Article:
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Merkel Cell Carcinoma Treatment (PDQ®): Treatment - Health Professional Information [NCI] - Treatment Option Overview

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Regional Lymph Node Surgery

In some case series, local-regional recurrence rates are high when pathologic nodal staging is omitted. Surgical nodal staging in clinically negative patients has identified positive nodes in at least 25% to 35% of patients.[4,11,12][Level of evidence: 3iiiDiii] In one retrospective series of 213 patients who underwent surgical treatment of the primary tumor and evaluation of the draining nodes, nodal positivity was found in 2 of 54 patients with small tumors (e.g., ≤1.0 cm) and 51 of 159 patients with tumors greater than 1.0 cm.[13][Level of evidence: 3iiiDiii]

The role of elective lymph node dissection (ELND) in the absence of clinically positive nodes has not been studied in formal clinical trials. In small case series, ELND has been recommended for larger primary tumors, tumors with more than ten mitoses per high-power field, lymphatic or vascular invasion, and the small-cell histologic subtypes.[14,15,16][Level of evidence: 3iiiDiii]

Recently, sentinel lymph node (SLN) biopsy has been suggested as a preferred initial alternative to complete ELND for the proper staging of MCC. SLN biopsy has less morbidity than complete nodal dissection. Furthermore, for MCC sites with indeterminate lymphatic drainage, such as those on the back, SLN biopsy techniques can be used to identify the pertinent lymph node bed(s). If performed, SLN biopsy should be done at the time of the wide resection, when the local lymphatic channels are still intact.

Several reports have found the use of SLN biopsy techniques in MCC to be reliable and reproducible.[17,18,19,20] However, the significance of SLN positivity remains unclear.

  • One meta-analysis of ten case series found that SLN positivity strongly predicted a high short-term risk of recurrence and that subsequent therapeutic lymph node dissection was effective in preventing short-term regional nodal recurrence.[21]
  • Another meta-analysis of 12 retrospective case series (only partially overlapping the collection of case series in the previous meta-analysis) found that:[12][Level of evidence: 3iiiDiii]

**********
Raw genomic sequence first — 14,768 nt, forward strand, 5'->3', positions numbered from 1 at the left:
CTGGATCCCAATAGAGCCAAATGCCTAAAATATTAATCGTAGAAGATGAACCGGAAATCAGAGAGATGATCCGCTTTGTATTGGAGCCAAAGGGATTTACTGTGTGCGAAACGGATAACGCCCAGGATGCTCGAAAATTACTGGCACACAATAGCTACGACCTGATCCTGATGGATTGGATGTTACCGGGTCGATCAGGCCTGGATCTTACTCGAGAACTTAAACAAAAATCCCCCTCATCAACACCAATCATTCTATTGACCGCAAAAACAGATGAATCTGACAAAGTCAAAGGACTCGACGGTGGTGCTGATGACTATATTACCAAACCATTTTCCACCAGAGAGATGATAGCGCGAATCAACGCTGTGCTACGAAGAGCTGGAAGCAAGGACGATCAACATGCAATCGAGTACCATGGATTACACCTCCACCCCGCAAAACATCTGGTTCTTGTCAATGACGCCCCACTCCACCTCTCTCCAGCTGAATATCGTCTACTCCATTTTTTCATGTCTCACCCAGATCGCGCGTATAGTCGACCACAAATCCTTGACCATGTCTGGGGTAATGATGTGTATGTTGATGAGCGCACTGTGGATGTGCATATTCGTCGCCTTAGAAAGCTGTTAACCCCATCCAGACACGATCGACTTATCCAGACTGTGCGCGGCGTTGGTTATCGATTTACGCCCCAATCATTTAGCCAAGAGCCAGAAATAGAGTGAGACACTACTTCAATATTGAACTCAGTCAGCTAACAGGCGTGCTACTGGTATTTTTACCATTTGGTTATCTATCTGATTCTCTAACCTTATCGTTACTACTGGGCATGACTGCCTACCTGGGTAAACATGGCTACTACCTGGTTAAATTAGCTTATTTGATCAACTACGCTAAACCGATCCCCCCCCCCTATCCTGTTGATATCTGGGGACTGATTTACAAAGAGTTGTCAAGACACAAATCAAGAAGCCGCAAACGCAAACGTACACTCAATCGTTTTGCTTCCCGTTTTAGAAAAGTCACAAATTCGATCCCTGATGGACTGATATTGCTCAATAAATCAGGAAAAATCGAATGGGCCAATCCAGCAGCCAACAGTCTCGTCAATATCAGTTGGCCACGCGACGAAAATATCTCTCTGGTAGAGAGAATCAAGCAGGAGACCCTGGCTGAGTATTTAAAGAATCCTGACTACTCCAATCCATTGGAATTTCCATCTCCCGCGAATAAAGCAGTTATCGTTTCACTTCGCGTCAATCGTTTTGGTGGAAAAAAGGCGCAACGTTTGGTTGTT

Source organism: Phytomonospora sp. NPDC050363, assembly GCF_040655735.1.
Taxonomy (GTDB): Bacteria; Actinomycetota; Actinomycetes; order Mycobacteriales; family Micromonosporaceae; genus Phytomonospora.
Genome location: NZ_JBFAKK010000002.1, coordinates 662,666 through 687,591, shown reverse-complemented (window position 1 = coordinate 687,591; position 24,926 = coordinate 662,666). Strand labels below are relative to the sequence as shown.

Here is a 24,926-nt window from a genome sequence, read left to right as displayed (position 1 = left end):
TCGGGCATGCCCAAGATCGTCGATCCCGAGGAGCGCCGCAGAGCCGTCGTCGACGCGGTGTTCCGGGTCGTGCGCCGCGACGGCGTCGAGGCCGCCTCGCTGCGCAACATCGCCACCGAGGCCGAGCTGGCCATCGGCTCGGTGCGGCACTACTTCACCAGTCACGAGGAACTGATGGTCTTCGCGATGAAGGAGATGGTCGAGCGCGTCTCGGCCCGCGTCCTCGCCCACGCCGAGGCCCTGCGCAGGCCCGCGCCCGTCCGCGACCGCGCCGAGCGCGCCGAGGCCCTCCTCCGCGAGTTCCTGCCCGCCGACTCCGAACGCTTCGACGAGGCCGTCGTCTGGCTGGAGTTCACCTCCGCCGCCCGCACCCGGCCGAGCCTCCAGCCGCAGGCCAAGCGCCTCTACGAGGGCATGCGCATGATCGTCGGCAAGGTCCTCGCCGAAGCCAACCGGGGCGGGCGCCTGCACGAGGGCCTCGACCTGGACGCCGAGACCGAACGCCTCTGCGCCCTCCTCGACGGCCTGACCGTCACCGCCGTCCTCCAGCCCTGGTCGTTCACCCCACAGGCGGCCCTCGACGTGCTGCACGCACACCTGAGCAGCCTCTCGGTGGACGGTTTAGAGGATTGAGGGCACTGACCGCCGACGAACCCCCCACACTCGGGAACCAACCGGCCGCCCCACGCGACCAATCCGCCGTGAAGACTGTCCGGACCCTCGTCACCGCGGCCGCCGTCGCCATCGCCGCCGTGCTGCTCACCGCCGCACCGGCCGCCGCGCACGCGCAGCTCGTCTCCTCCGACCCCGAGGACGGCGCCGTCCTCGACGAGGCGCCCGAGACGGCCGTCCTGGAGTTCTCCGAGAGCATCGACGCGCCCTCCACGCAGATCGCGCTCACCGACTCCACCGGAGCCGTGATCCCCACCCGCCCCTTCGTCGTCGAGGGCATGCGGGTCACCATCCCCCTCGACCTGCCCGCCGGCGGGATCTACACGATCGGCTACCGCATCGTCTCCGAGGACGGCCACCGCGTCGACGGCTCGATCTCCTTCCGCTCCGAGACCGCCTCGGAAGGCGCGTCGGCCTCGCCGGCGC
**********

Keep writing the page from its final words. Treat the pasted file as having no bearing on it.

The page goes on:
• SLN biopsy detected MCC spread in one-third of patients whose tumors would have otherwise been clinically and radiologically understaged.
    • The recurrence rate was three times higher in patients with a positive SLN biopsy than in those with a negative SLN biopsy (P = .03).
  • Between 2006 and 2010, a large, retrospective, single-institutional series of 95 patients (with a total of 97 primary tumors) identified a SLN in 93 instances, and nodal tumor was seen in 42 patients. Immunohistochemical techniques were used to assess node positivity. Various models of tumor and patient characteristics were studied to predict node positivity. There was no subgroup of patients predicted to have lower than 15% to 20% likelihood of SLN positivity, suggesting that SLN biopsy may be considered for all curative patients with clinically negative nodes and no distant metastases.[22][Level of evidence: 3iiiDiii]
  • From 1996 to 2010, another retrospective, single-institutional study of 153 patients with localized MCC who underwent SLN biopsy analyzed factors associated with SLN positivity. The best predictors of SLN biopsy positivity were tumor size and lymphovascular invasion.[22,23][Level of evidence: 3iiiDiii]
1|2|3|4|5

WebMD Public Information from the National Cancer Institute

Last Updated: February 25, 2014
This information is not intended to replace the advice of a doctor. Healthwise disclaims any liability for the decisions you make based on this information.
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